Quiet Storm: New York Art Quartet made free jazz without noise.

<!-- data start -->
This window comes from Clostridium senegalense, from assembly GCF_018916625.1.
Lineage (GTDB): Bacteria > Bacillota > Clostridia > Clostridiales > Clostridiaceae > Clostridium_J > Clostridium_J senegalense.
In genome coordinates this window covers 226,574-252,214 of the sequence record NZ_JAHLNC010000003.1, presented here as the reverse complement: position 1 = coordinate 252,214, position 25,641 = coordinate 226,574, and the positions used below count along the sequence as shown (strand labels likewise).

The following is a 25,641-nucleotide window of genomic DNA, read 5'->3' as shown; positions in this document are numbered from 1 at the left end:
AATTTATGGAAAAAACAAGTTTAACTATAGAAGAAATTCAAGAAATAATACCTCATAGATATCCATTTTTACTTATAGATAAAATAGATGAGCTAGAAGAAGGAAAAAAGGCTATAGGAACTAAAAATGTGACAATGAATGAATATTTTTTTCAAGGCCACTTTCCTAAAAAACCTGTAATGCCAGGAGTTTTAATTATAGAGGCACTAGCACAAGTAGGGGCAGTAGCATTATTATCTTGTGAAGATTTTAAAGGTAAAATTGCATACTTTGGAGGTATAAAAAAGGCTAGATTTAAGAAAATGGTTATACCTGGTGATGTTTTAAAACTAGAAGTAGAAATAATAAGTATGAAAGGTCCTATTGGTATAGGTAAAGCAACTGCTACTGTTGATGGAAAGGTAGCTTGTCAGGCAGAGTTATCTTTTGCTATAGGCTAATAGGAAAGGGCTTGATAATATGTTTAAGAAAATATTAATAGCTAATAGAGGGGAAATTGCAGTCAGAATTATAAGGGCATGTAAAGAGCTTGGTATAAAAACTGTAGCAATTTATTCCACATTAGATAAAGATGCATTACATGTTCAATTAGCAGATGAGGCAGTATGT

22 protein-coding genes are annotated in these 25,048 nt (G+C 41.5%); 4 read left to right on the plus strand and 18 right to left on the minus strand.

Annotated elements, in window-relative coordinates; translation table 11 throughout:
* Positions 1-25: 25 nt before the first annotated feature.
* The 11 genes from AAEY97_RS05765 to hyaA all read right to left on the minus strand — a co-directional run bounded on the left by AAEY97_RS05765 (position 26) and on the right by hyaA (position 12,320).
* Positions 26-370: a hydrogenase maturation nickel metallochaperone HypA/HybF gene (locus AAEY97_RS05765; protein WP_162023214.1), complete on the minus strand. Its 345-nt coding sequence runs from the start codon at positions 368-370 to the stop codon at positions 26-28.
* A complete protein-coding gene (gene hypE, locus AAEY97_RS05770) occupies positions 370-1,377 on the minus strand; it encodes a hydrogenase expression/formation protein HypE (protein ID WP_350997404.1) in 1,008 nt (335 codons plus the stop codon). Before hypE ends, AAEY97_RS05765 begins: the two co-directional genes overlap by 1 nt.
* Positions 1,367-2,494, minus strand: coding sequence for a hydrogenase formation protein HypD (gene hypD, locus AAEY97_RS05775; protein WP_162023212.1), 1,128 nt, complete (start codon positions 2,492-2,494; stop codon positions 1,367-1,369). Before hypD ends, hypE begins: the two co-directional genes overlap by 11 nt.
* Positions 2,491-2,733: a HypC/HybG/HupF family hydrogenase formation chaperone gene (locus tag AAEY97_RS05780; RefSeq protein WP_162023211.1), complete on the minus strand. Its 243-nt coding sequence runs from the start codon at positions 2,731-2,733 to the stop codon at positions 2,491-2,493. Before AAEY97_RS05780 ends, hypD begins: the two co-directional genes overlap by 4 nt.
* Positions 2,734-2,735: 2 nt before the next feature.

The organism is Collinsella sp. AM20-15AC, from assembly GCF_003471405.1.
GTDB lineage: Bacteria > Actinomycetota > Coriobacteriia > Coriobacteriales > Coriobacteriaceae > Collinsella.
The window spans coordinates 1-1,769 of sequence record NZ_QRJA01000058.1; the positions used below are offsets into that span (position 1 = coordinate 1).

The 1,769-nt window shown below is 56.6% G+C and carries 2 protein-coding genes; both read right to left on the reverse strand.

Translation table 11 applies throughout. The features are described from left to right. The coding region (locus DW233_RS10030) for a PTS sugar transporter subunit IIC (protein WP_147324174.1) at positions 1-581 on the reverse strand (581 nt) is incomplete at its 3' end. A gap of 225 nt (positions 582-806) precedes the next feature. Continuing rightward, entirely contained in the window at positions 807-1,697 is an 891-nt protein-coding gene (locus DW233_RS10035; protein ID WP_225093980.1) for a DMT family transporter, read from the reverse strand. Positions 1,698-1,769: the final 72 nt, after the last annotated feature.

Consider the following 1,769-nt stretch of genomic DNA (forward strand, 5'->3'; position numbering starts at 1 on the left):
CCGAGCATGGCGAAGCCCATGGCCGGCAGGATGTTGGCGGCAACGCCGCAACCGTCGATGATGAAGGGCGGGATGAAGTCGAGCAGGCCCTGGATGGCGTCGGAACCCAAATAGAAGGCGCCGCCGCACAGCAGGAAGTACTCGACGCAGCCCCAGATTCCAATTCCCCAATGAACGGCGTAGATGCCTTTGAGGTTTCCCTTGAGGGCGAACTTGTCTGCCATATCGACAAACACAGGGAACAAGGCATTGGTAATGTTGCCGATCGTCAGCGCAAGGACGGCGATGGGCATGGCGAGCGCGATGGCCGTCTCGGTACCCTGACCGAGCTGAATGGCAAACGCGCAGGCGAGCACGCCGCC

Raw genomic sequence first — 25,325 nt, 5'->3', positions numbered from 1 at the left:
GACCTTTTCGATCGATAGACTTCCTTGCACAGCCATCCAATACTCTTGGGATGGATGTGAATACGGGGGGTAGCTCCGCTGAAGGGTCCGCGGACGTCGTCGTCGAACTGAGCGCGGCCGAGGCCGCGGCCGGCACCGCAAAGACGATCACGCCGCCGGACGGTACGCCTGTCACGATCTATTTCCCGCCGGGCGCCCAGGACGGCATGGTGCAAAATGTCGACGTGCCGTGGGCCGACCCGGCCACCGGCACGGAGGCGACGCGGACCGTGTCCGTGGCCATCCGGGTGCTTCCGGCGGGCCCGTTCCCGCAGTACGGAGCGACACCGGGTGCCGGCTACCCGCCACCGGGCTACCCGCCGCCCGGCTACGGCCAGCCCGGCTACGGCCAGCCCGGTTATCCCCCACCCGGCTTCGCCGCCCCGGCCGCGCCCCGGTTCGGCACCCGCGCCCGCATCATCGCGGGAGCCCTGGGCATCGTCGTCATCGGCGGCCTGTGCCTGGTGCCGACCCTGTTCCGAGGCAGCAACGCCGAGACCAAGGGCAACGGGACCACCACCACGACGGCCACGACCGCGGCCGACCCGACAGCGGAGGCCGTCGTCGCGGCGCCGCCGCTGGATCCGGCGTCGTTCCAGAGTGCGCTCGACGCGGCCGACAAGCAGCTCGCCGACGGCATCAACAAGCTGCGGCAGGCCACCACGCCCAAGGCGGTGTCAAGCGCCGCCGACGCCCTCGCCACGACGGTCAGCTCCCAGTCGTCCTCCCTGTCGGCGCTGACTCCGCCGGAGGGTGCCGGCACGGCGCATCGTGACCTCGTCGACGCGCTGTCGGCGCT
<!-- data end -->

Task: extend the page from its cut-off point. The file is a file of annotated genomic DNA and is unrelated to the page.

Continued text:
In the summer of 1999, Sonic Youth shared a bill with New York Art Quartet, a free jazz outfit that hadn’t played a show since its breakup in 1966. The reunion was brief—one concert and one album. But it served as a reminder that, at least once upon a time, there was a difference between freedom and noise. Led by alto saxophonist John Tchicai and trombonist Roswell Rudd, the short-lived group eschewed bluster in favor of a quieter, more reserved approach to free-form exploration. How quiet? How reserved? Let’s just say that New York Art Quartet’s cover of the Thelonious Monk ballad “Pannonica,” as heard on Old Stuff, a new collection of European radio broadcasts released by the local Cuneiform label, is hardly a radical selection. Which is not to say that the band plays it straight. The multinational rhythm section, made up of Danish bassist Finn von Eyben and South African drummer Louis Moholo, situates itself just behind the beat, offering more ambience than pulse. And, though several of his subsequent projects suggest an authoritative interest in Monk, Rudd is equally impressionistic. Only Tchicai sticks to the melody, which he delivers with reverent lyricism. This might come as a surprise to those who know the Dane only as a sideman on John Coltrane’s Ascension, one of the wildest and woolliest examples of mid-’60s jazz. The music on Old Stuff, by contrast, is full of catchy motifs and melodic interplay. On the title track, Tchicai and Rudd play a stop-start riff reminiscent of ’50s hard bop. What makes this genuine free jazz, aside from the occasional squawk, is the scrappy, do-it-yourself spirit of the performance. Moholo, in particular, seems caught between eras, unsure whether to swing or play without regard to time signature. According to new disc’s liner notes, Moholo, who, along with von Eyben, was filling in for an absent member, had recorded very little and had never made a free jazz recording before these 1965 broadcasts. And yet, rather than detract from the New York Art Quartet’s essence, the drummer’s presence reinforced the liminal nature of this band. Neither inside nor out, neither American nor European, neither polished nor chaotic, New York Art Quartet was one of the few bands of its era to really take freedom to heart.